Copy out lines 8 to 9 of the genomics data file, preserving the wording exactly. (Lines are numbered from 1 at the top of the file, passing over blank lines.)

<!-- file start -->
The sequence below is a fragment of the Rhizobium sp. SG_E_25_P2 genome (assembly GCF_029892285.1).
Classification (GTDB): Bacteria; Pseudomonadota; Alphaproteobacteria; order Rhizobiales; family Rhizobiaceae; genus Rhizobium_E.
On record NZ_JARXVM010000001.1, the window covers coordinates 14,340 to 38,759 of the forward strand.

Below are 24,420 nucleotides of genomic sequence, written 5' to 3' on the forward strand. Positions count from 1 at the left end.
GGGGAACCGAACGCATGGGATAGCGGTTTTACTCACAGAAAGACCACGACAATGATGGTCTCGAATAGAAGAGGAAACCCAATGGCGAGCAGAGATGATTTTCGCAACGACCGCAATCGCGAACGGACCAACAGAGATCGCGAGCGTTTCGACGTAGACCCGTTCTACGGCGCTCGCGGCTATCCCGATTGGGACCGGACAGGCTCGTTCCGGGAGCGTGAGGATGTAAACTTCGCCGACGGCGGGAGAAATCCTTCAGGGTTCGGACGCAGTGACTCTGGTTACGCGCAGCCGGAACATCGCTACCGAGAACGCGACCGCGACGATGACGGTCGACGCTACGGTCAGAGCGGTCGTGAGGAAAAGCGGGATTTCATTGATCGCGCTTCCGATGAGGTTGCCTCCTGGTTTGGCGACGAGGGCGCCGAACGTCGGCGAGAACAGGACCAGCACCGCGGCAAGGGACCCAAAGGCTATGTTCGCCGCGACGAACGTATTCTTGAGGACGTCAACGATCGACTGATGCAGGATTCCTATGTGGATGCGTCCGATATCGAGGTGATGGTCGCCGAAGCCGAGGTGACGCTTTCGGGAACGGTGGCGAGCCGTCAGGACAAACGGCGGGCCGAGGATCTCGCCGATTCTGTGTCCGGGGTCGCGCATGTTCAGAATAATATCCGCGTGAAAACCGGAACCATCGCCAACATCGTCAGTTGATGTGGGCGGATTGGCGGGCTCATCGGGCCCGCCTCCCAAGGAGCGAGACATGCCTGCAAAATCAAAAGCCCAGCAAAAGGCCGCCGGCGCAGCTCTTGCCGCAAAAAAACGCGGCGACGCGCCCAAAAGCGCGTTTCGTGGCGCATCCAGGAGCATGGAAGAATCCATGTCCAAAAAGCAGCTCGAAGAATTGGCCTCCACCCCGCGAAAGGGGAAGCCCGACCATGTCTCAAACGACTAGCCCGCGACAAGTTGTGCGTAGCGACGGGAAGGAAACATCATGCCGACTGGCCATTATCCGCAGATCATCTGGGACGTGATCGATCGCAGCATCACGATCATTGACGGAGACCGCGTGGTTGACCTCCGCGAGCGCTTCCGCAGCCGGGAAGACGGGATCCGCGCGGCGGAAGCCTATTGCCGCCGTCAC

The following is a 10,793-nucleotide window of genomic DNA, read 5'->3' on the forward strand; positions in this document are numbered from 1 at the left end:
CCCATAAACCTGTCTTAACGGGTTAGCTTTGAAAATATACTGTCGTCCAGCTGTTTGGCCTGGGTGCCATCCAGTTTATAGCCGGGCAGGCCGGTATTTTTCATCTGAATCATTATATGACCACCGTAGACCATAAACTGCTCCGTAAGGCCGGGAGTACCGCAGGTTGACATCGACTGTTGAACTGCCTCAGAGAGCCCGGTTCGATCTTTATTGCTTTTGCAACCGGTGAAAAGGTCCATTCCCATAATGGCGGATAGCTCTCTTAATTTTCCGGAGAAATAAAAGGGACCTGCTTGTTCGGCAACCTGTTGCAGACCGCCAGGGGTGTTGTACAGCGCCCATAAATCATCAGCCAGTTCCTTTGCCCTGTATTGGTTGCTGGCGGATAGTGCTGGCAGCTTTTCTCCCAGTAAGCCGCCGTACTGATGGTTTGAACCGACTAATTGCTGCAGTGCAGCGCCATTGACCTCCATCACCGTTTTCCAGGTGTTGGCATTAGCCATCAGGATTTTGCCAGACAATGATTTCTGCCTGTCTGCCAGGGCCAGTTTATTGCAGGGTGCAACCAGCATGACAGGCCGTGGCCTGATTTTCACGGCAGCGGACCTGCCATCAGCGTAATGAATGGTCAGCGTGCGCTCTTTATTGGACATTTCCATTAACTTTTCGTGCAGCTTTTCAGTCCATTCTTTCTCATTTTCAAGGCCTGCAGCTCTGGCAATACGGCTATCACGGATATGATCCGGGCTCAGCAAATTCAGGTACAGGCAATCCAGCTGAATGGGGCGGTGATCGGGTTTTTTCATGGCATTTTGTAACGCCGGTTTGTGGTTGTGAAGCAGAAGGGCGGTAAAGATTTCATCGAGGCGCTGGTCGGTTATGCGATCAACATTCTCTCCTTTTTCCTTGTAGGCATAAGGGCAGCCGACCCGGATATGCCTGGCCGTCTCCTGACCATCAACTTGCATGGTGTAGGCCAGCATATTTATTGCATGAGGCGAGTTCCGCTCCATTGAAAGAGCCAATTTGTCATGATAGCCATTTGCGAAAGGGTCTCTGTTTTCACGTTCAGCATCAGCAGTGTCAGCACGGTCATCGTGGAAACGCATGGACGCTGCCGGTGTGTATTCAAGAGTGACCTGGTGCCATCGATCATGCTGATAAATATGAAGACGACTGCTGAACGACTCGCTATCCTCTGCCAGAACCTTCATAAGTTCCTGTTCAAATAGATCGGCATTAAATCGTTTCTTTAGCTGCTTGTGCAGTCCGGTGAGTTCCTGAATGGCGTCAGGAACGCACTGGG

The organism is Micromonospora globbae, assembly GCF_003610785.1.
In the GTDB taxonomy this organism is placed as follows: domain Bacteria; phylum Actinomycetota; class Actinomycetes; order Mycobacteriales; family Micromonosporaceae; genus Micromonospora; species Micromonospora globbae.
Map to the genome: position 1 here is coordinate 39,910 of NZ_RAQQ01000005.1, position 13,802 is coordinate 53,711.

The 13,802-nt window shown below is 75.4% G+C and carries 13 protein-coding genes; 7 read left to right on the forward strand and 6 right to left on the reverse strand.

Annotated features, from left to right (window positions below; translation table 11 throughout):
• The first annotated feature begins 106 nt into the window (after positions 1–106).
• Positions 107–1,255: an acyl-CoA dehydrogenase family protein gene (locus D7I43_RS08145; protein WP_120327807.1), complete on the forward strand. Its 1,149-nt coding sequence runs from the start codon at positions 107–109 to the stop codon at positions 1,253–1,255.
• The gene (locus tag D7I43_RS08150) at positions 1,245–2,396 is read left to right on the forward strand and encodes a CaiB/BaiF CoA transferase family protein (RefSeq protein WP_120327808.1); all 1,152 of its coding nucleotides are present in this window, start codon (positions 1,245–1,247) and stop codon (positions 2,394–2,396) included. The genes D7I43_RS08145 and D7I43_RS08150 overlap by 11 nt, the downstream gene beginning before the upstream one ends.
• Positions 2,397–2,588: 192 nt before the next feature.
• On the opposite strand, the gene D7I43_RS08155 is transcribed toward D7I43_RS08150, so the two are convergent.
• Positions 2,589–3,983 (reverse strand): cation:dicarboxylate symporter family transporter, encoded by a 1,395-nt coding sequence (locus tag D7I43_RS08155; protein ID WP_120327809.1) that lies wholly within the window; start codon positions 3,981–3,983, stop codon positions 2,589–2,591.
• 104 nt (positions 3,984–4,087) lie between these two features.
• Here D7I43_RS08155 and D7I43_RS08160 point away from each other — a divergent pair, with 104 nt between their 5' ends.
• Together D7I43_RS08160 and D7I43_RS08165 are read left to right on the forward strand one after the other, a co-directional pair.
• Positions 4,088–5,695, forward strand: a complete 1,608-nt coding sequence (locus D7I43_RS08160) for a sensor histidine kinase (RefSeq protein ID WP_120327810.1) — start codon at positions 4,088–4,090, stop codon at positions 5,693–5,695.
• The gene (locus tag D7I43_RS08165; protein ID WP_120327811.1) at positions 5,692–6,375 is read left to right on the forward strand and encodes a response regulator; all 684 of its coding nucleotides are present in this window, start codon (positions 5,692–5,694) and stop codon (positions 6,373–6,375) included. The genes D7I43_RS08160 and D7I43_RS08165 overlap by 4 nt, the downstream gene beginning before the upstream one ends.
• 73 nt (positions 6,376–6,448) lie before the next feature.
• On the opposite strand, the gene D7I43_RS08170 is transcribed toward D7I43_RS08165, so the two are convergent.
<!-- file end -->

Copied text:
The organism is Micromonospora globbae, assembly GCF_003610785.1.
In the GTDB taxonomy this organism is placed as follows: domain Bacteria; phylum Actinomycetota; class Actinomycetes; order Mycobacteriales; family Micromonosporaceae; genus Micromonospora; species Micromonospora globbae.